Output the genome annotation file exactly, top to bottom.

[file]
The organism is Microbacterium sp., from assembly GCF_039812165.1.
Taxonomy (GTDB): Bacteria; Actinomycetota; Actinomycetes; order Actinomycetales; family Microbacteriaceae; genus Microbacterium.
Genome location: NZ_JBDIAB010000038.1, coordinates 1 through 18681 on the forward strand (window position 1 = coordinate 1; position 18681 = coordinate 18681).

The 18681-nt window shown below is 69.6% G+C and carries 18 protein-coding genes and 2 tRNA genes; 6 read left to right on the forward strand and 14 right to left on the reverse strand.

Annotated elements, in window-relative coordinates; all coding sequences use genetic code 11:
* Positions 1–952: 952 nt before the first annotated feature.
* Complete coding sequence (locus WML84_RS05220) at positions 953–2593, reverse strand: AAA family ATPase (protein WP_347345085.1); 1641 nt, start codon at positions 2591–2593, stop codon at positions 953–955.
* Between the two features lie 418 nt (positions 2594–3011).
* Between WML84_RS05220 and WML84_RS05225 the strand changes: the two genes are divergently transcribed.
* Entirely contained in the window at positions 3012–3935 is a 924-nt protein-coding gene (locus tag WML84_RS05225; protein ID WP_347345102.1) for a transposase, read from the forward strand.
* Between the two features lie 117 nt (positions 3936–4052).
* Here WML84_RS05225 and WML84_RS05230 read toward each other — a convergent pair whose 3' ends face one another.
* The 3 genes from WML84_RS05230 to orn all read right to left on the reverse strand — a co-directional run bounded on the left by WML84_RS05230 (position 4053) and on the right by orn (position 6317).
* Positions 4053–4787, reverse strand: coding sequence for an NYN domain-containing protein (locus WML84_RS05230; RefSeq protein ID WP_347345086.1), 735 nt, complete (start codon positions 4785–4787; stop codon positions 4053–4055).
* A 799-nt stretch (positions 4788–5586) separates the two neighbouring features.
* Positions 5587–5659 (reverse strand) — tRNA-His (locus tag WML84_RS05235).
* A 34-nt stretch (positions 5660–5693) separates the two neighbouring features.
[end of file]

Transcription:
The organism is Microbacterium sp., from assembly GCF_039812165.1.
Taxonomy (GTDB): Bacteria; Actinomycetota; Actinomycetes; order Actinomycetales; family Microbacteriaceae; genus Microbacterium.
Genome location: NZ_JBDIAB010000038.1, coordinates 1 through 18681 on the forward strand (window position 1 = coordinate 1; position 18681 = coordinate 18681).

The 18681-nt window shown below is 69.6% G+C and carries 18 protein-coding genes and 2 tRNA genes; 6 read left to right on the forward strand and 14 right to left on the reverse strand.

Annotated elements, in window-relative coordinates; all coding sequences use genetic code 11:
* Positions 1–952: 952 nt before the first annotated feature.
* Complete coding sequence (locus WML84_RS05220) at positions 953–2593, reverse strand: AAA family ATPase (protein WP_347345085.1); 1641 nt, start codon at positions 2591–2593, stop codon at positions 953–955.
* Between the two features lie 418 nt (positions 2594–3011).
* Between WML84_RS05220 and WML84_RS05225 the strand changes: the two genes are divergently transcribed.
* Entirely contained in the window at positions 3012–3935 is a 924-nt protein-coding gene (locus tag WML84_RS05225; protein ID WP_347345102.1) for a transposase, read from the forward strand.
* Between the two features lie 117 nt (positions 3936–4052).
* Here WML84_RS05225 and WML84_RS05230 read toward each other — a convergent pair whose 3' ends face one another.
* The 3 genes from WML84_RS05230 to orn all read right to left on the reverse strand — a co-directional run bounded on the left by WML84_RS05230 (position 4053) and on the right by orn (position 6317).
* Positions 4053–4787, reverse strand: coding sequence for an NYN domain-containing protein (locus WML84_RS05230; RefSeq protein ID WP_347345086.1), 735 nt, complete (start codon positions 4785–4787; stop codon positions 4053–4055).
* A 799-nt stretch (positions 4788–5586) separates the two neighbouring features.
* Positions 5587–5659 (reverse strand) — tRNA-His (locus tag WML84_RS05235).
* A 34-nt stretch (positions 5660–5693) separates the two neighbouring features.